Kelly Sue DeConnick is a comic-book writer based in Portland, Ore. She got her start writing English adaptations of Japanese manga, but she is best known as the write that breathed life into the Carol Danvers version of Captain Marvel, and for her two excellent creator-owned books, Pretty Deadly and Bitch Planet.
DeConnick was relatively unknown when she was tapped to write Captain Marvel – a new take on the heroine formerly known as Ms. Marvel. Kelly Sue came in with strong ideas. She wanted to emphasize Carol’s Air Force background, shorten her hair and get rid of her old, impractical costume — a high-cut one piece bathing suit with arm-length opera gloves.
“This is a woman with a military background, a feminist background,” DeConnick told Vanity Fair. “The idea that she would be flying around with her ass hanging out is ridiculous.”
DeConnick’s Captain Marvel was a major win for Marvel. It attracted legions of new female fans to the market and spawned a fiercely loyal fanbase nicknamed “The Carol Corps,” who formed a tight-knit community around both the character and Kelly Sue herself. There were Carol Corps meet-ups, charity auctions, tattoos and cosplay.
The love the Carol Corps displayed for Captain Marvel proved that solo female heroes were viable. Marvel followed by release 16 more female led titles over the next few years. And Carol’s stock rose so high, that when the time came for Marvel to announce their first female superhero movie, Carol leapt ahead of the already established Black Widow and Scarlet Witch to become the first female superhero to get her own movie in the Marvel Cinematic Universe.
Last year, DeConnick left Captain Marvel, but is hard at work on her fantasy/horror/western book Pretty Deadly and the subversively feminist “women in prison” sci-fi exploitation pastiche Bitch Planet.
The feminism that is an integral part of her writing is also an integral part of her life. “When I was growing up, I wasn’t ‘Kelly Sue.’ I was just ‘Kelly,’ ” she said. “When I got this job I told them to credit me as ‘Kelly Sue,’ because I wanted girls who were reading these books to know that a woman wrote them, and that’s a job they can do.”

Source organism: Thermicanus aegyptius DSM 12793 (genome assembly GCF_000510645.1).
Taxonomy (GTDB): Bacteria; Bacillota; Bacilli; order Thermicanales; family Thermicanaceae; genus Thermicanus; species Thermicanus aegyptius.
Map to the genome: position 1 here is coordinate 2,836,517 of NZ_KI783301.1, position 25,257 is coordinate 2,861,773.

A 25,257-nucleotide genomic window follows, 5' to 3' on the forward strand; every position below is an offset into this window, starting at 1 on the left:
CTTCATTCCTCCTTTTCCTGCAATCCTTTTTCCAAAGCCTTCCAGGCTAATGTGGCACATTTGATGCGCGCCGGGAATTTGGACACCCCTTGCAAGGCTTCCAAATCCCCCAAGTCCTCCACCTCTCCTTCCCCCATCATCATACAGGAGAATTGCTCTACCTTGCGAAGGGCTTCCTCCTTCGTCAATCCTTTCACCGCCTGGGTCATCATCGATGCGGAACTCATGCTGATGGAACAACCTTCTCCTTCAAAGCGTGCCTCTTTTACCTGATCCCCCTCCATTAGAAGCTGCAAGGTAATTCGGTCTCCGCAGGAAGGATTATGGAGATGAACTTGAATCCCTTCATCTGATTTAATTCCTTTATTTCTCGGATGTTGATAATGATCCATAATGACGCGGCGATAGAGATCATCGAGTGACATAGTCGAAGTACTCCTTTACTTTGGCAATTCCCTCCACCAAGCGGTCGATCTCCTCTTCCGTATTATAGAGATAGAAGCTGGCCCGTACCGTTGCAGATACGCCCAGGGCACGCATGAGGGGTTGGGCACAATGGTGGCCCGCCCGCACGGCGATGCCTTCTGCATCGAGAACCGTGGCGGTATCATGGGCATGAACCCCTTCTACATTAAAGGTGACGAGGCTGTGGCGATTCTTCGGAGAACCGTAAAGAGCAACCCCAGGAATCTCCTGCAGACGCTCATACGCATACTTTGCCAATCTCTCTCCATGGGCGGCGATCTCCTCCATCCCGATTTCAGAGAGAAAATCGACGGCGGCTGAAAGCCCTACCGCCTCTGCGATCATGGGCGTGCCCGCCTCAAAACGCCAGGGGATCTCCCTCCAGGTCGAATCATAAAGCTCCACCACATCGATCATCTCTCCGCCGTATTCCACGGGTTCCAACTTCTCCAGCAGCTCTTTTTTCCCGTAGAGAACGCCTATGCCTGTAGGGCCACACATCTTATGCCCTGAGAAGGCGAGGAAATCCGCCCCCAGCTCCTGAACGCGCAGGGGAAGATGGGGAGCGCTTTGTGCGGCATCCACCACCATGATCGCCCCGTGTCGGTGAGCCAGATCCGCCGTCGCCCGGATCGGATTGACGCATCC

DeConnick also tries to pay it forward by offering to nag anyone that has goals who signs up to receive her “Bitches Get Shit Done” texts and regularly tagging posts with advice or encouragement for women under the hashtag #BGSD.
DeConnick was an Air Force brat, raised by a feminist-minded mother on military bases where comic books were cheap and plentiful. “I think my mom had the notion that ‘Wonder Woman’ was a feminist to me.” she said in an interview with the Air Force. So as a child Kelly Sue was rewarded with Wonder Woman comics in exchange for doing her chores, and it sparked a lifelong love of the medium.
She is married to fellow comic-book writer Matt Fraction (Hawkeye, Sex Criminals) – although comic book conventions have learned the hard way that relationship does not define her. The Dublin International Comics Expo had both DeConnick and Fraction as guests, but an associated website listed DeConnick’s bio as simply “Matt Fraction’s wife.”
The resulting backlash spawned a hilarious Internet meme where dozens of high-profile comic creators, male and female. changed their Twitter, Tumblr and Facebook profiles to simply “not the wife of Matt Fraction.” The convention quickly corrected the error.
DeConnick and Fraction have teamed up to form a production company, Milkfed Criminal Masterminds, and signed a development deal with Universal Television to adapt their own and other comic book properties for television.
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